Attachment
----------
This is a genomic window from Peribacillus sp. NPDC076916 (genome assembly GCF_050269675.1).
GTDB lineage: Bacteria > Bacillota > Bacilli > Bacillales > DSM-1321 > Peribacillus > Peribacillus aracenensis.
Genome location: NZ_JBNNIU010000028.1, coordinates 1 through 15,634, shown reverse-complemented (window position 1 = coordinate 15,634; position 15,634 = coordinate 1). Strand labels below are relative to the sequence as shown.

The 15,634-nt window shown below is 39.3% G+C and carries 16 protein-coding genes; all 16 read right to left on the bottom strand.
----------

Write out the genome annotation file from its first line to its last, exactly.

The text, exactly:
This is a genomic window from Peribacillus sp. NPDC076916 (genome assembly GCF_050269675.1).
GTDB lineage: Bacteria > Bacillota > Bacilli > Bacillales > DSM-1321 > Peribacillus > Peribacillus aracenensis.
Genome location: NZ_JBNNIU010000028.1, coordinates 1 through 15,634, shown reverse-complemented (window position 1 = coordinate 15,634; position 15,634 = coordinate 1). Strand labels below are relative to the sequence as shown.

The 15,634-nt window shown below is 39.3% G+C and carries 16 protein-coding genes; all 16 read right to left on the bottom strand.